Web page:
Since "the general grant of immunity only extends to injuries resulting from `the exercise of a governmental function ...,'" Standiford v. Salt Lake City Corp., 605 P.2d at 1235, the definition of "governmental function" is critical to determining the general extent of governmental immunity. The definition this Court established in the Standiford case, and which we reaffirm here, is as follows:

We therefore hold that the test for determining governmental immunity is whether the activity under consideration is of such a unique nature that it can only be performed by a governmental agency or that it is essential to the core of governmental activity.

Standiford v. Salt Lake City Corp., Utah, 605 P.2d 1230, 1236-1237 (1980).

We think it evident that a governmental entity's provision of winter recreation does not qualify for immunity under this test. Since Standiford held that golfing does not qualify, we cannot see how sledding can be treated any differently. Arguments for different treatment are unpersuasive. Reliance on the fact that the municipality collects fees for golf but not for sledding would be a step backwards toward the discredited and unworkable "proprietary" distinction. Seasonal differences are obviously irrelevant. So is the distinction that contrasts novelty and tradition, arguing that golf is a relatively new diversion, whereas parks must be an essential governmental function because our state and local governmental entities have provided them from our earliest history.

The first part of the Standiford test activity of such a unique nature that it can only be performed by a governmental agency does not refer to what government may do, but to what government alone must do. The provision of recreational opportunities is not in that category. Nor does recreation fit within the second part of the Standiford test "essential to the core of governmental activity" , which refers to those activities not unique in themselves (and thus not qualifying under the first part) but essential to the performance of those activities that are uniquely governmental.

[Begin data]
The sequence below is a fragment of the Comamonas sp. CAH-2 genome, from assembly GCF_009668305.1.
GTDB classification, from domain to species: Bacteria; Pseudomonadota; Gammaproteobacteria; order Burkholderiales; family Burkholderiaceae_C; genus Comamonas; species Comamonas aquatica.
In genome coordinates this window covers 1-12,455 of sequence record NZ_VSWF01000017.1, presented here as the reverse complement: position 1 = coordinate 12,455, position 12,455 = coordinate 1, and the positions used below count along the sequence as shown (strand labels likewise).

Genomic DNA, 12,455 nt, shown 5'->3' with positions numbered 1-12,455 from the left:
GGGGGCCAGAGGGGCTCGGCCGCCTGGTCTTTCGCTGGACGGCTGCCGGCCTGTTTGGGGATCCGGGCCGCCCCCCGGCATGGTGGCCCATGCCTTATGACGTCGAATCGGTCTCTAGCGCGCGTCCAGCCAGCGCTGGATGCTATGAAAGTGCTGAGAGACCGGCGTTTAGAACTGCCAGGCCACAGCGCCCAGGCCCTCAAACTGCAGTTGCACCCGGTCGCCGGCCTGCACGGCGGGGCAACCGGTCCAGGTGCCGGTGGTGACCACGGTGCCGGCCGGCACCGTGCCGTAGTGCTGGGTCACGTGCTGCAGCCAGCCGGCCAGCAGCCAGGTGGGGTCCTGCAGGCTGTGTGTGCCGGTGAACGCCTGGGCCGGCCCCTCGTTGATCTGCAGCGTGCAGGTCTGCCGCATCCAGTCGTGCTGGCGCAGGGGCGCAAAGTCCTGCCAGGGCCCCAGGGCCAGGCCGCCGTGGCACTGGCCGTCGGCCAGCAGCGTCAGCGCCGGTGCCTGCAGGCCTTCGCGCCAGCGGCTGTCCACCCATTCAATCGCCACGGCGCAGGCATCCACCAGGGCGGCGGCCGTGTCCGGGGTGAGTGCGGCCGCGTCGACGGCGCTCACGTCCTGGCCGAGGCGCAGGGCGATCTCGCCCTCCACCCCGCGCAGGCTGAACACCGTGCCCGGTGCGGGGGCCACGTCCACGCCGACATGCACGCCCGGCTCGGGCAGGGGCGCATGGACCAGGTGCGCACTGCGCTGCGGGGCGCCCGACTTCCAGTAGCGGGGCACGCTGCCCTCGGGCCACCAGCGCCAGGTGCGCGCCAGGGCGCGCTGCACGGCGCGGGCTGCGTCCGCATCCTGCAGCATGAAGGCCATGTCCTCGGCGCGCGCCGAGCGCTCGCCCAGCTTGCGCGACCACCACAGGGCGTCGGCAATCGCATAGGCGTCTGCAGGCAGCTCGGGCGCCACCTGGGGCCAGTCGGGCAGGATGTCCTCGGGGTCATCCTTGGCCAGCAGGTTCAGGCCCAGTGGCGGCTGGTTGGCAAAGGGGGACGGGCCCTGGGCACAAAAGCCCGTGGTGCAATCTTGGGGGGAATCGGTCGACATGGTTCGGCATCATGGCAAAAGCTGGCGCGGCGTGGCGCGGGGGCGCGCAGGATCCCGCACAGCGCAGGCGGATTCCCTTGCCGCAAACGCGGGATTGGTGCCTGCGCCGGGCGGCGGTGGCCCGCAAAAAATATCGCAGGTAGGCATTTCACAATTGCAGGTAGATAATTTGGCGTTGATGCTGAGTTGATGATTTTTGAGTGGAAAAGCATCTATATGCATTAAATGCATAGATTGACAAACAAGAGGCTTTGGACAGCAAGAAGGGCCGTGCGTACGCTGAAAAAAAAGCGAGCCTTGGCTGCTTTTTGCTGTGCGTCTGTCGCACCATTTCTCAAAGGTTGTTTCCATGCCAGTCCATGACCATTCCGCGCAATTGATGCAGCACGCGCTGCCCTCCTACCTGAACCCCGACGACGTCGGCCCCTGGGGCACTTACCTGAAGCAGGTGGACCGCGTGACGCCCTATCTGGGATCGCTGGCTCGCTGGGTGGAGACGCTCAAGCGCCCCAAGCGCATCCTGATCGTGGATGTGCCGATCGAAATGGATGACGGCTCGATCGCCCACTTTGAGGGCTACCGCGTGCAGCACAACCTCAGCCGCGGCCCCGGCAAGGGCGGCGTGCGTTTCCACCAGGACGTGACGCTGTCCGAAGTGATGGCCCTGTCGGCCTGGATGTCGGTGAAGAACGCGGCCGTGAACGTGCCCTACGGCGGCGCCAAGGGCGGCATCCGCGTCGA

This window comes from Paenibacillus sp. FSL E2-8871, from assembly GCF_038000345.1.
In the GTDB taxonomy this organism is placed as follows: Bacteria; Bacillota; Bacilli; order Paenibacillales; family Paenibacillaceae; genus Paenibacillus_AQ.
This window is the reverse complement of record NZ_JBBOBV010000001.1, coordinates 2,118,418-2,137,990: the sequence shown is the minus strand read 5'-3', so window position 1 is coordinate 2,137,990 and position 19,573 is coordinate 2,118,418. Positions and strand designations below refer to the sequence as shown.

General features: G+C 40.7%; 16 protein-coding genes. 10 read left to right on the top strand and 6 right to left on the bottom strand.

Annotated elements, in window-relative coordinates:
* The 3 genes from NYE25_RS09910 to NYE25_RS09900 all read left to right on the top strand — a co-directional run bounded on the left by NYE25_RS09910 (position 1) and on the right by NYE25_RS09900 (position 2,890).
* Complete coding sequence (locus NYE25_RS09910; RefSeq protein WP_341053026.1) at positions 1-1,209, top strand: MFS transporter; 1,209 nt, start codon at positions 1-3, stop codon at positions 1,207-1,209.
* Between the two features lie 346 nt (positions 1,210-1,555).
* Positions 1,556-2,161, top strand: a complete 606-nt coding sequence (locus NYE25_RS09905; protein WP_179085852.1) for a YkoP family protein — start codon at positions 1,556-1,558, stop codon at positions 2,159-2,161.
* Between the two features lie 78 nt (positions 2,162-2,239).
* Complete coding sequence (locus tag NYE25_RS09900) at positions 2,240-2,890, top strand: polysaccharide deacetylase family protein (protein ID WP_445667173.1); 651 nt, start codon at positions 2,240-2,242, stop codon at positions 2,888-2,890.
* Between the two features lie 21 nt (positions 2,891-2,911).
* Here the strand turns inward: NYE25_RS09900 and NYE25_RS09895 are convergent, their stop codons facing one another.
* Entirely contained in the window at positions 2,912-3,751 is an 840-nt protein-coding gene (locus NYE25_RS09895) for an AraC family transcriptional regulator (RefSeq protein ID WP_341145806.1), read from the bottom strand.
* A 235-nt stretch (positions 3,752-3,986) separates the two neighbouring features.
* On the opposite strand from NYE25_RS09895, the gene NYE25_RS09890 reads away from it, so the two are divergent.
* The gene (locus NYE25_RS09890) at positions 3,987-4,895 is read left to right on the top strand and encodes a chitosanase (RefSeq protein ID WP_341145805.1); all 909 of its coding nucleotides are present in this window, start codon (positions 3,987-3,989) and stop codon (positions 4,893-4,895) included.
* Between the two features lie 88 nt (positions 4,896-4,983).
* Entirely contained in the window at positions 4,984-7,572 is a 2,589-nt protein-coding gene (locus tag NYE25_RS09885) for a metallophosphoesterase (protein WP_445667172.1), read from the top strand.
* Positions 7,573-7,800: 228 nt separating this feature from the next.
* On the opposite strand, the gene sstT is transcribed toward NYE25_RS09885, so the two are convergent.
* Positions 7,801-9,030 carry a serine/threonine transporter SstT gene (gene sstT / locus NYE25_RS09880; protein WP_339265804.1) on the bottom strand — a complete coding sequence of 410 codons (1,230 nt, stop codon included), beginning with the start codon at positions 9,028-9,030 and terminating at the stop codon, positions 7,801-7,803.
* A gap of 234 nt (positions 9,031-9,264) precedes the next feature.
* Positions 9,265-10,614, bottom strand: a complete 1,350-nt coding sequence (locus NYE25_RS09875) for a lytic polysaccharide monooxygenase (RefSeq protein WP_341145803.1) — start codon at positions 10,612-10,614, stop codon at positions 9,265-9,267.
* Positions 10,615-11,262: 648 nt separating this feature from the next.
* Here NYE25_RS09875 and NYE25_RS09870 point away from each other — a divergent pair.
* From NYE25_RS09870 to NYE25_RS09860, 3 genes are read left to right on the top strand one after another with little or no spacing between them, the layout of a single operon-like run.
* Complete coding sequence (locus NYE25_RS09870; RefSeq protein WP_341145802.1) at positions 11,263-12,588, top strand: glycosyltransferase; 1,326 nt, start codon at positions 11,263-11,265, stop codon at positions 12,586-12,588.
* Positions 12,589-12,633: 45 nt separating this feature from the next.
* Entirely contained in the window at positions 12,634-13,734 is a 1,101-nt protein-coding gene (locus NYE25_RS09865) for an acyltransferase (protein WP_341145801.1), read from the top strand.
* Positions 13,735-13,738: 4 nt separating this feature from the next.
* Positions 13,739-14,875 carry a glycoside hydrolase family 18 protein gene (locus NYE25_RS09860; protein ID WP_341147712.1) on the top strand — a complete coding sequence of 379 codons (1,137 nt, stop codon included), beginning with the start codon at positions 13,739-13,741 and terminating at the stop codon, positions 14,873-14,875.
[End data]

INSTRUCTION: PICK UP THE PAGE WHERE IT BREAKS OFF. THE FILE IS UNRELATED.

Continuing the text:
We intimate no opinion on the application of the Standiford test beyond the parameters of the recreational activities involved in that case and this.

In view of the fact that this case will now be remanded for further proceedings, we do deem it appropriate to stress that the holdings of this case and Standiford do not establish municipalities as insurers against the consequences of all injuries associated with their operations. Far from it. All we hold is that the plaintiff's action is not barred by the doctrine of sovereign immunity. The defendant municipality remains fully qualified to assert appropriate defenses, including, but not limited to, contributory negligence as applied under our comparative negligence statute, U.C.A., 1953, § 78-27-37, lack of causation, and no breach of the duty of care owed to an injured person in the circumstances of the injury.[8]

Davis v. Provo City Corp., 1 Utah 2d 244, 265 P.2d 415 (1953), which held that a municipality *435 exercised an immune governmental function in designating a hill as a sledding area, is one of the negative illustrations cited in Standiford, and is clearly contrary to the new test enunciated in that case and applied in this one. That portion of the Davis case pertaining to governmental immunity is therefore overruled.

The judgment of the district court is reversed, and the cause is remanded for proceedings consistent with this opinion.

MAUGHAN, C.J., and STEWART and HOWE, JJ., concur.

HALL, Justice (dissenting):

For the basic reasons set forth in my dissent in Standiford v. Salt Lake City Corp.,[1] I also dissent in this case.


[1] Davis, Administrative Law Text, § 25.01 (3d ed. 1972).

[2] Jopes v. Salt Lake County, 9 Utah 2d 297, 343 P.2d 728 (1959), overruled in Standiford v. Salt Lake City Corp., supra.

[3] Griffin v. Salt Lake City, 111 Utah 94, 176 P.2d 156 (1947); Burton v. Salt Lake City, 69 Utah 186, 253 P. 443 (1926).

[4] Cobia v. Roy City, 12 Utah 2d 375, 366 P.2d 986 (1961).

[5] Egelhoff v. Ogden City, 71 Utah 511, 267 P. 1011 (1928).

[6] Indian Towing Co., Inc. v. United States, 350 U.S. 61, 65, 76 S. Ct. 122, 124, 100 L. Ed. 48 (1955).

[7] 605 P.2d at 1232.

[8] E.g., Tjas v. Proctor, Utah, 591 P.2d 438 (1979); Ellertson v. Dansie, Utah, 576 P.2d 867 (1978); Schulz v. Quintana, Utah, 576 P.2d 855 (1978); Martin v. Safeway Stores, Inc., Utah, 565 P.2d 1139 (1977); Black v. Nelson, Utah, 532 P.2d 212 (1975); Eaton v. Savage, 28 Utah 2d 353, 502 P.2d 564 (1972); Featherstone v. Berg, 28 Utah 2d 94, 498 P.2d 660 (1972); Stevens v. Salt Lake County, 25 Utah 2d 168, 478 P.2d 496 (1970); Koer v. Mayfair Markets, 19 Utah 2d 339, 431 P.2d 566 (1967); Steele v. Denver & Rio Grande Western Railroad Co., 16 Utah 2d 127, 396 P.2d 751 (1964); Brinkerhoff v. Salt Lake City, 13 Utah 2d 214, 371 P.2d 211 (1962).

The Legislature may also choose to enact special defenses as it did in U.C.A., 1953, §§ 78-27-51 to 78-27-55 (Supp. 1979).

[1] Utah, 605 P.2d 1230 (1980).